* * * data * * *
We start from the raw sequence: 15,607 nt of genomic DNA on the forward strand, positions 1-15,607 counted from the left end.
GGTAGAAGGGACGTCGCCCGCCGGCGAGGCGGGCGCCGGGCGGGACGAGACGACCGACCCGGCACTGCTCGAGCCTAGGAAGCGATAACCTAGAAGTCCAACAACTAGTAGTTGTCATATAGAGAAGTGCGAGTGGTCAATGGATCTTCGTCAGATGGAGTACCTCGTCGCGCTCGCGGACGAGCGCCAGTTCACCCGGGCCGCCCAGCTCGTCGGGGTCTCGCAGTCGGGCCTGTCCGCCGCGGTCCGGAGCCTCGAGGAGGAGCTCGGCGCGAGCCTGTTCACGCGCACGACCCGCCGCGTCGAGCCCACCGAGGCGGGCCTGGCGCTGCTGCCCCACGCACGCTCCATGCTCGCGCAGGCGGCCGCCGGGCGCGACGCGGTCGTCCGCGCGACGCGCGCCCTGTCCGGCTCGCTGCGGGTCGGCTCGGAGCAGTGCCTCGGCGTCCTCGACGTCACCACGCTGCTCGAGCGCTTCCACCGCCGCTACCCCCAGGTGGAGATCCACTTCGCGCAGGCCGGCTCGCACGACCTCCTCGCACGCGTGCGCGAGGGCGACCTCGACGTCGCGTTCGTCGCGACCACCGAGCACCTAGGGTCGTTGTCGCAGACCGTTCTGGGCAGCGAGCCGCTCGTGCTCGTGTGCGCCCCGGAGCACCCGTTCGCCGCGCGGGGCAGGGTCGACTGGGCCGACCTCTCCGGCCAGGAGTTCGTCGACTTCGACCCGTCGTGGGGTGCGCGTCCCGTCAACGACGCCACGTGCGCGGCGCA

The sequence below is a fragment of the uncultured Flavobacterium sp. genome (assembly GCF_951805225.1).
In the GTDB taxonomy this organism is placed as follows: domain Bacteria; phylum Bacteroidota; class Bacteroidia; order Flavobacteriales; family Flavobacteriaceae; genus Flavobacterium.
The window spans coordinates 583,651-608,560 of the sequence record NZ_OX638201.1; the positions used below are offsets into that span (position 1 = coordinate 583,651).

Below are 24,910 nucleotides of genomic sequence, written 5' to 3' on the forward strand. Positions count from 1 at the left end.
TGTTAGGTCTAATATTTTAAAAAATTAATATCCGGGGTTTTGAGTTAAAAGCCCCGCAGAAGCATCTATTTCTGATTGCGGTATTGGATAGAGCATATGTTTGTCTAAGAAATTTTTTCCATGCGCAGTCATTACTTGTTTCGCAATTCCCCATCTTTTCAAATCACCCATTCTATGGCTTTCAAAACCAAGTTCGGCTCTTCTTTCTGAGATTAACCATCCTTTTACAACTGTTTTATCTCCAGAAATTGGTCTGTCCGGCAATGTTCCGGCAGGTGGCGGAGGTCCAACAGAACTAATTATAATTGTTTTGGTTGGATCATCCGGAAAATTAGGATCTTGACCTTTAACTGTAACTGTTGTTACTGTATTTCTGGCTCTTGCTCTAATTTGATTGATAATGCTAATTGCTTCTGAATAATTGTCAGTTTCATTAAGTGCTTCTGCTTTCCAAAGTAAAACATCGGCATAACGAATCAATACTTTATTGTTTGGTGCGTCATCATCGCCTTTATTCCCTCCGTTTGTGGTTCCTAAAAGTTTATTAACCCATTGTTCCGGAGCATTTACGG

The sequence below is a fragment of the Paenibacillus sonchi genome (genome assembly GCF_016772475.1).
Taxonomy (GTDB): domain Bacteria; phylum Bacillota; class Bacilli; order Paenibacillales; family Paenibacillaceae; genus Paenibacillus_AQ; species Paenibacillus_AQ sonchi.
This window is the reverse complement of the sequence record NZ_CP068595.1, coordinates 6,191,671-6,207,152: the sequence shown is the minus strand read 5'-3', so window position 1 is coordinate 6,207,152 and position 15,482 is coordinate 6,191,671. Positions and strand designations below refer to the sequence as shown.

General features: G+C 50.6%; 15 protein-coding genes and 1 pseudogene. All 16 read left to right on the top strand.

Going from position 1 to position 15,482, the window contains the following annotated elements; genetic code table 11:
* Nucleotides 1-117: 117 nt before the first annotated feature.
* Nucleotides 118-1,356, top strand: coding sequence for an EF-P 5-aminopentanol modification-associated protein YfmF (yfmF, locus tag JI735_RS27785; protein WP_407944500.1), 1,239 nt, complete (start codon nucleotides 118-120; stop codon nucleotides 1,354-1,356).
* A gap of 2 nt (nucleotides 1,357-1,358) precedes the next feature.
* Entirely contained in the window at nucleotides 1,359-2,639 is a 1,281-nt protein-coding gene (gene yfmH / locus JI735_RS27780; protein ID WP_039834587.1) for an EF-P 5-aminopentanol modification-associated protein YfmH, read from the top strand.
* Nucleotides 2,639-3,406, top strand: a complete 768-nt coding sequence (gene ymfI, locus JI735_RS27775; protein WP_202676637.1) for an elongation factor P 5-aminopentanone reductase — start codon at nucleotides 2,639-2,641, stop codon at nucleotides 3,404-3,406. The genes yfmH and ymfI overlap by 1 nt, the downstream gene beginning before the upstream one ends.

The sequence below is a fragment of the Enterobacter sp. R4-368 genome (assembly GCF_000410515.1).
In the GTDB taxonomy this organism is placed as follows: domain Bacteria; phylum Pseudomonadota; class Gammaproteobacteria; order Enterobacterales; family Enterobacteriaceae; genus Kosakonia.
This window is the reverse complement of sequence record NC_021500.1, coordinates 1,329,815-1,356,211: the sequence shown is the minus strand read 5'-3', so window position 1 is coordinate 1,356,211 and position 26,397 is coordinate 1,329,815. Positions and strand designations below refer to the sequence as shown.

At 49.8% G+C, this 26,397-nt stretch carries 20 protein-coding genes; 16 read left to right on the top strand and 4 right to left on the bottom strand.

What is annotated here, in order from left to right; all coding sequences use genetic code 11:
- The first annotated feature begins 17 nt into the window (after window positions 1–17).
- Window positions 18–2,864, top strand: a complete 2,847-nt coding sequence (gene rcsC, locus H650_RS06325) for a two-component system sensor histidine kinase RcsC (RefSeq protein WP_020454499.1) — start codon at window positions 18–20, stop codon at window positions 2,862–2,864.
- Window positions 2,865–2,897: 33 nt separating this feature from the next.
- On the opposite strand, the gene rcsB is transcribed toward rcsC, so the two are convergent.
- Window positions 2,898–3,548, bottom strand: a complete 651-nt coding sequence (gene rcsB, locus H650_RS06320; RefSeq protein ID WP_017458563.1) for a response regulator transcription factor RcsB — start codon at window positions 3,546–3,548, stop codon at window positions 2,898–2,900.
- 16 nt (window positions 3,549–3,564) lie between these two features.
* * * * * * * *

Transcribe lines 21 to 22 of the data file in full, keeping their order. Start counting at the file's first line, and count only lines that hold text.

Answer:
At 49.8% G+C, this 26,397-nt stretch carries 20 protein-coding genes; 16 read left to right on the top strand and 4 right to left on the bottom strand.

What is annotated here, in order from left to right; all coding sequences use genetic code 11: